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Ubuntu 10.4 64 bit OS - 8GB RAM is shown as 7.8GB - why? where is the rest gone? or is it just my math?

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I cannot believe it took 2 years for somebody to point out the fact there is a difference between GB and GiB –  Ramhound Oct 18 '12 at 11:16

3 Answers 3

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You might find the .2gb is being eaten by intergrated graphic or similar.

To find out where it's going run:

free -m
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hi thomas... free -m gives similar numbers (img248.imageshack.us/img248/4156/screenshot1dx.png) and the machine has a nVidia graphic card with dedicated memory. so, i'm kind of puzzled with the missing RAM. –  user40460 Jun 19 '10 at 10:48
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the operating system and its data structures have to live somewhere: cat /proc/meminfo Don't worry, all your memory is there. Also there is the perennial confusion between GibiBytes and GigaBytes (for which I always have to puzzle out whether the SI or IEC prefixes are really meant). en.wikipedia.org/wiki/Gibibyte –  msw Jun 19 '10 at 13:11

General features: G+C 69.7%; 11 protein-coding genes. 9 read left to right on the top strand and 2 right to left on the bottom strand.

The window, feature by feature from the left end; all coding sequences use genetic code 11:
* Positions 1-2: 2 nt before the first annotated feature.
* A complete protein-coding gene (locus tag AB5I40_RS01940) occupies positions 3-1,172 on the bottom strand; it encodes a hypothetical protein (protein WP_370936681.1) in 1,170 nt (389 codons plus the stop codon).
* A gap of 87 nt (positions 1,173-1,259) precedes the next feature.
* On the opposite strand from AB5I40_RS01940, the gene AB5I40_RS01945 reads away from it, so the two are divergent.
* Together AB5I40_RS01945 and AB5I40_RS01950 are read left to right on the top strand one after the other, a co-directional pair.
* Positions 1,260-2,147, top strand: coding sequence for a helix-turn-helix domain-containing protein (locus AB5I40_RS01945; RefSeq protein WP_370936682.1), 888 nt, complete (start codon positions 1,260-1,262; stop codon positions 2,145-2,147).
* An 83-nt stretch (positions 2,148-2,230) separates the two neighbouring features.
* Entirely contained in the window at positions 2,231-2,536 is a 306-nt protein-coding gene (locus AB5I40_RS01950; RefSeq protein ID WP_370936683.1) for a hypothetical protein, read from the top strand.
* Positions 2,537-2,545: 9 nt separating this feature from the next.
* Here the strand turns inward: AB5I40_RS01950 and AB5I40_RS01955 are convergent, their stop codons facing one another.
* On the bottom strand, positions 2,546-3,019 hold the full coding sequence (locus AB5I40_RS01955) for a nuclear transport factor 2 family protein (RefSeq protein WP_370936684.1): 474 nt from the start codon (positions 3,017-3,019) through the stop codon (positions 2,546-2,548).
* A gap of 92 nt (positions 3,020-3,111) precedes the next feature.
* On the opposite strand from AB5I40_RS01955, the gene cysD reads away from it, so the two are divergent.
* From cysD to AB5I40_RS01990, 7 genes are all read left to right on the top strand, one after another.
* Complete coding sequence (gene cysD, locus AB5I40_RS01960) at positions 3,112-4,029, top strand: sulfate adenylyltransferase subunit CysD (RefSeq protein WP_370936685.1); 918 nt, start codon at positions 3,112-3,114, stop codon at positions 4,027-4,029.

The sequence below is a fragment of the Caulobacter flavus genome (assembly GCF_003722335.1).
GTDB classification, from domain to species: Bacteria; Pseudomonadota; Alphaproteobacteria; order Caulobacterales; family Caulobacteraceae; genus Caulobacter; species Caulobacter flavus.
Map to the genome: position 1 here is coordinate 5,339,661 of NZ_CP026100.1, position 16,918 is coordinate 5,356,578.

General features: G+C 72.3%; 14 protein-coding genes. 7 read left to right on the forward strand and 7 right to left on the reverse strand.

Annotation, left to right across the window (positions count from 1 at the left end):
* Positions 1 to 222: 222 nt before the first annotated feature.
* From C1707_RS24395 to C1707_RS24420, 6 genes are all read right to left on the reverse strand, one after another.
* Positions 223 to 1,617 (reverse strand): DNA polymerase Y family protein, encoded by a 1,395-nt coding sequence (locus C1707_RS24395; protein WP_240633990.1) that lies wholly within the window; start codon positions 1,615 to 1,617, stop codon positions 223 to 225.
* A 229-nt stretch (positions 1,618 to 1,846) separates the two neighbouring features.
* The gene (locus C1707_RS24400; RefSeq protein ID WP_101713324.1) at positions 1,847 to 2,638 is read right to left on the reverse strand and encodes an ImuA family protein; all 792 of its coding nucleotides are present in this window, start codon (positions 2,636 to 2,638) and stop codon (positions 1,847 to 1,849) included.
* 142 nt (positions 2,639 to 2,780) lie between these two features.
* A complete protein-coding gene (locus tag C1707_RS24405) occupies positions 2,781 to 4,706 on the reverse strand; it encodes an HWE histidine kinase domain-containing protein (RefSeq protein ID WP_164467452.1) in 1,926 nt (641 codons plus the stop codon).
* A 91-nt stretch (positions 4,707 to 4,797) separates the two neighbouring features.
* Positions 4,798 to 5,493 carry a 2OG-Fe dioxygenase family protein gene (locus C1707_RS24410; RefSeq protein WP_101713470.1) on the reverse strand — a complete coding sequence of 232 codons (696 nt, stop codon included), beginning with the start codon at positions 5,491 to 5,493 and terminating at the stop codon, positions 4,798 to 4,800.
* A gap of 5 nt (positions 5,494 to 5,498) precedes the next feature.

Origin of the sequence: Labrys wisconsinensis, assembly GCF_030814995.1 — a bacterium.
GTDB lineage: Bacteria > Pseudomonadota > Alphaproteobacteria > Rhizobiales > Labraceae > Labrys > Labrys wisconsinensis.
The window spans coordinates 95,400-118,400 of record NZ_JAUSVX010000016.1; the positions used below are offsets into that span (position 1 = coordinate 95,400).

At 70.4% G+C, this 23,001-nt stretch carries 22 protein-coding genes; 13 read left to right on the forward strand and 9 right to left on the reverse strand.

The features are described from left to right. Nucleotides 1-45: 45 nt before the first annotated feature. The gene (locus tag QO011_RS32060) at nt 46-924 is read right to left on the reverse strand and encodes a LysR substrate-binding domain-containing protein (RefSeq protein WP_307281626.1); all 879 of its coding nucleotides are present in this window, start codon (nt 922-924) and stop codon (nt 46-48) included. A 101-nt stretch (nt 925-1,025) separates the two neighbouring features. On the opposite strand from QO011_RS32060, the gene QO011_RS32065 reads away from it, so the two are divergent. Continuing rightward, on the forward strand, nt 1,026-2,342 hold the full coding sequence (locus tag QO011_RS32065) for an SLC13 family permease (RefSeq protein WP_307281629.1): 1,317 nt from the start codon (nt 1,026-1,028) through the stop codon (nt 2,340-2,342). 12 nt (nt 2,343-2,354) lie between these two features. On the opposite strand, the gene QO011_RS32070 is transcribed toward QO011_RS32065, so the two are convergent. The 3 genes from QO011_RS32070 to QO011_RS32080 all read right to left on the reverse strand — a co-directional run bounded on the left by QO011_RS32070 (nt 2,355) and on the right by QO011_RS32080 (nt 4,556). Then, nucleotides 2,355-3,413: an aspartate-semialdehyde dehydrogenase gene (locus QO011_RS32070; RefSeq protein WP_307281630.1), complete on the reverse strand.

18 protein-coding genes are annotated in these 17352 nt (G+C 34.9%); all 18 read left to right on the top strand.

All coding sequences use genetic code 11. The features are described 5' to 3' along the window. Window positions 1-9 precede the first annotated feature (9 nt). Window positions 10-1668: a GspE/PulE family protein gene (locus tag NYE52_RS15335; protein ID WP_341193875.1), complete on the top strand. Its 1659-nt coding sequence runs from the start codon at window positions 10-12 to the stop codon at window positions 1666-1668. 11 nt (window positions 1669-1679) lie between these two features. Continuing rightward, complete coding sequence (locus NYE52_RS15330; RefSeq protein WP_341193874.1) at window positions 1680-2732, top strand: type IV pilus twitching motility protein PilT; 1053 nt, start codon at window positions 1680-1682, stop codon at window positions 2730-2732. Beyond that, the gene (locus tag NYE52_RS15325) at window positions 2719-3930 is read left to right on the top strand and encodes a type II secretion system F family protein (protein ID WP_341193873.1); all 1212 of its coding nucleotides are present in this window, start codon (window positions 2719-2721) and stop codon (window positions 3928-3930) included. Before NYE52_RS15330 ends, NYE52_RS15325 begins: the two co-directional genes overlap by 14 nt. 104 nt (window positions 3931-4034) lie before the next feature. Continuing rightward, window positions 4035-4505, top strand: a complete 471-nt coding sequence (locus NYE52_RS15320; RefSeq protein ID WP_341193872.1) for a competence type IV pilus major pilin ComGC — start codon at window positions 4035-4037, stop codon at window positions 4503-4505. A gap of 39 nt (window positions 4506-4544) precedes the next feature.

It's due to the 3GB limit, PCI, AGP and PCIe and the hard drives, USB controller and any other PCI device you can think of.

This actually eats 0.5GB+ of RAM space but it's remapped higher in RAM space, above 8GB because Ubuntu supports 64GB (maybe only 16GB, but it's remapped). I'm guessing 1.2GB of RAM is eaten by PCI devices and 1GB is remapped.

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This is entirely incorrect from my knowledge.. –  Simon Sheehan Oct 2 '11 at 5:54

http://en.wikipedia.org/wiki/Gigabyte

gigabyte (GB) 10^9 2^30 gibibyte (GiB) 2^30

The manufacturer has supplied 8 * 10^9 Bytes of storage and marketed it as 8 GB.

8 GB * 1000 = 8000 8000 / 1024 (actual base two representation) = 7.8125 GB

Whats worse is if they actually did this the whole way:
8 * 1000 * 1000 * 1000 / 1024 / 1024 / 1024 = 7.45 GB

Its the same way with Harddrive manufacturers.

And ISPs: a 20 meg connection is 20 million bits not bytes. In reality since 1 byte = 8 bits, its only a 2.5 MB connection rate at maximum.

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This is the only correct answer. –  Ramhound Oct 18 '12 at 11:17

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